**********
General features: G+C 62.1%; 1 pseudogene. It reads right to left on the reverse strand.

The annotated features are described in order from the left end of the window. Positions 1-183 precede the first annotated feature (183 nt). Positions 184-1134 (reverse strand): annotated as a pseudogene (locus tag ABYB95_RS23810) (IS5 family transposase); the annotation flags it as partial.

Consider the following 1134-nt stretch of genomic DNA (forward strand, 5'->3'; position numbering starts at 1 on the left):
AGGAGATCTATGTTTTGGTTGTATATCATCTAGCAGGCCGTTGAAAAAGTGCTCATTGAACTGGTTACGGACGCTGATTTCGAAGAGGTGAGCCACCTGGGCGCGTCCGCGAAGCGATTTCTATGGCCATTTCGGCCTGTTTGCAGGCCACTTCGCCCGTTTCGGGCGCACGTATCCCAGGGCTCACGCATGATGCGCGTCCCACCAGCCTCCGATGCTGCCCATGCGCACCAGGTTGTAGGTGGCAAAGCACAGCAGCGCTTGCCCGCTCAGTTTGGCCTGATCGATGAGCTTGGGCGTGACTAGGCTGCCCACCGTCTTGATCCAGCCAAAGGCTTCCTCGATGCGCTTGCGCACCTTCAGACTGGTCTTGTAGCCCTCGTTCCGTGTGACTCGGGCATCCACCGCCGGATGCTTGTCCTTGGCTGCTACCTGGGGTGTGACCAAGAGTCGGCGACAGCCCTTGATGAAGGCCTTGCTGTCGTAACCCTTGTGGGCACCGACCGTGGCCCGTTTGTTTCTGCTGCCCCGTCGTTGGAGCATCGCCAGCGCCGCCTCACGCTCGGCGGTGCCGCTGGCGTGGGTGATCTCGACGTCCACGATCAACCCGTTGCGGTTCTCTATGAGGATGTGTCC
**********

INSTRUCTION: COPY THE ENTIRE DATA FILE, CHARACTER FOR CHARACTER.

General features: G+C 62.1%; 1 pseudogene. It reads right to left on the reverse strand.

The annotated features are described in order from the left end of the window. Positions 1-183 precede the first annotated feature (183 nt). Positions 184-1134 (reverse strand): annotated as a pseudogene (locus tag ABYB95_RS23810) (IS5 family transposase); the annotation flags it as partial.

Consider the following 1134-nt stretch of genomic DNA (forward strand, 5'->3'; position numbering starts at 1 on the left):
AGGAGATCTATGTTTTGGTTGTATATCATCTAGCAGGCCGTTGAAAAAGTGCTCATTGAACTGGTTACGGACGCTGATTTCGAAGAGGTGAGCCACCTGGGCGCGTCCGCGAAGCGATTTCTATGGCCATTTCGGCCTGTTTGCAGGCCACTTCGCCCGTTTCGGGCGCACGTATCCCAGGGCTCACGCATGATGCGCGTCCCACCAGCCTCCGATGCTGCCCATGCGCACCAGGTTGTAGGTGGCAAAGCACAGCAGCGCTTGCCCGCTCAGTTTGGCCTGATCGATGAGCTTGGGCGTGACTAGGCTGCCCACCGTCTTGATCCAGCCAAAGGCTTCCTCGATGCGCTTGCGCACCTTCAGACTGGTCTTGTAGCCCTCGTTCCGTGTGACTCGGGCATCCACCGCCGGATGCTTGTCCTTGGCTGCTACCTGGGGTGTGACCAAGAGTCGGCGACAGCCCTTGATGAAGGCCTTGCTGTCGTAACCCTTGTGGGCACCGACCGTGGCCCGTTTGTTTCTGCTGCCCCGTCGTTGGAGCATCGCCAGCGCCGCCTCACGCTCGGCGGTGCCGCTGGCGTGGGTGATCTCGACGTCCACGATCAACCCGTTGCGGTTCTCTATGAGGATGTGTCC